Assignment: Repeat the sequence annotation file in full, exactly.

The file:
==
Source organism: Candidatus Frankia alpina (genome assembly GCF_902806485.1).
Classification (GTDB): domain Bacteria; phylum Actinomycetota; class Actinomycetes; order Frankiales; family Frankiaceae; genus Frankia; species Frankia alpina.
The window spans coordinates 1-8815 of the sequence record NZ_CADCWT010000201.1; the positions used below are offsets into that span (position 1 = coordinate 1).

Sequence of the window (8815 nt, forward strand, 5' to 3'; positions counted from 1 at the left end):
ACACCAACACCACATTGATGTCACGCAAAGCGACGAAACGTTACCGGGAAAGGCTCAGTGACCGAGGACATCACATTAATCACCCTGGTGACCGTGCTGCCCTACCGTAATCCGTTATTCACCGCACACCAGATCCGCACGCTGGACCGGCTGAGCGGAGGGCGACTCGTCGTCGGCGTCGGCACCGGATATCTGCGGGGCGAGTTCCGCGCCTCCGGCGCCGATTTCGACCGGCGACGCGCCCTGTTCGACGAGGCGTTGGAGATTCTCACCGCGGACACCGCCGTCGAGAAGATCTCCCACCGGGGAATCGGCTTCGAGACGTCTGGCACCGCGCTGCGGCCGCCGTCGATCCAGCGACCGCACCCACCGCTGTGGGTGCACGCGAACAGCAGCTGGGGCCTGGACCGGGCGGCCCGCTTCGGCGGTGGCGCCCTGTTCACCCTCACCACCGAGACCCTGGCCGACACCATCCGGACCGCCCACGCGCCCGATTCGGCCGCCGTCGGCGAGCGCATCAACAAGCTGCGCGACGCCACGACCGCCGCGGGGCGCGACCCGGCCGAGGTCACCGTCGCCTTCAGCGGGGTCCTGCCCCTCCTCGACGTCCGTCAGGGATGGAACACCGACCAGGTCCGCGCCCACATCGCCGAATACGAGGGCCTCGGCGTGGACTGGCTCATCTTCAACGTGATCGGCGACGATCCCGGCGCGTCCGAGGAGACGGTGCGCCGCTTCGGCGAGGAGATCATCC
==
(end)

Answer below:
Source organism: Candidatus Frankia alpina (genome assembly GCF_902806485.1).
Classification (GTDB): domain Bacteria; phylum Actinomycetota; class Actinomycetes; order Frankiales; family Frankiaceae; genus Frankia; species Frankia alpina.
The window spans coordinates 1-8815 of the sequence record NZ_CADCWT010000201.1; the positions used below are offsets into that span (position 1 = coordinate 1).

Sequence of the window (8815 nt, forward strand, 5' to 3'; positions counted from 1 at the left end):
ACACCAACACCACATTGATGTCACGCAAAGCGACGAAACGTTACCGGGAAAGGCTCAGTGACCGAGGACATCACATTAATCACCCTGGTGACCGTGCTGCCCTACCGTAATCCGTTATTCACCGCACACCAGATCCGCACGCTGGACCGGCTGAGCGGAGGGCGACTCGTCGTCGGCGTCGGCACCGGATATCTGCGGGGCGAGTTCCGCGCCTCCGGCGCCGATTTCGACCGGCGACGCGCCCTGTTCGACGAGGCGTTGGAGATTCTCACCGCGGACACCGCCGTCGAGAAGATCTCCCACCGGGGAATCGGCTTCGAGACGTCTGGCACCGCGCTGCGGCCGCCGTCGATCCAGCGACCGCACCCACCGCTGTGGGTGCACGCGAACAGCAGCTGGGGCCTGGACCGGGCGGCCCGCTTCGGCGGTGGCGCCCTGTTCACCCTCACCACCGAGACCCTGGCCGACACCATCCGGACCGCCCACGCGCCCGATTCGGCCGCCGTCGGCGAGCGCATCAACAAGCTGCGCGACGCCACGACCGCCGCGGGGCGCGACCCGGCCGAGGTCACCGTCGCCTTCAGCGGGGTCCTGCCCCTCCTCGACGTCCGTCAGGGATGGAACACCGACCAGGTCCGCGCCCACATCGCCGAATACGAGGGCCTCGGCGTGGACTGGCTCATCTTCAACGTGATCGGCGACGATCCCGGCGCGTCCGAGGAGACGGTGCGCCGCTTCGGCGAGGAGATCATCC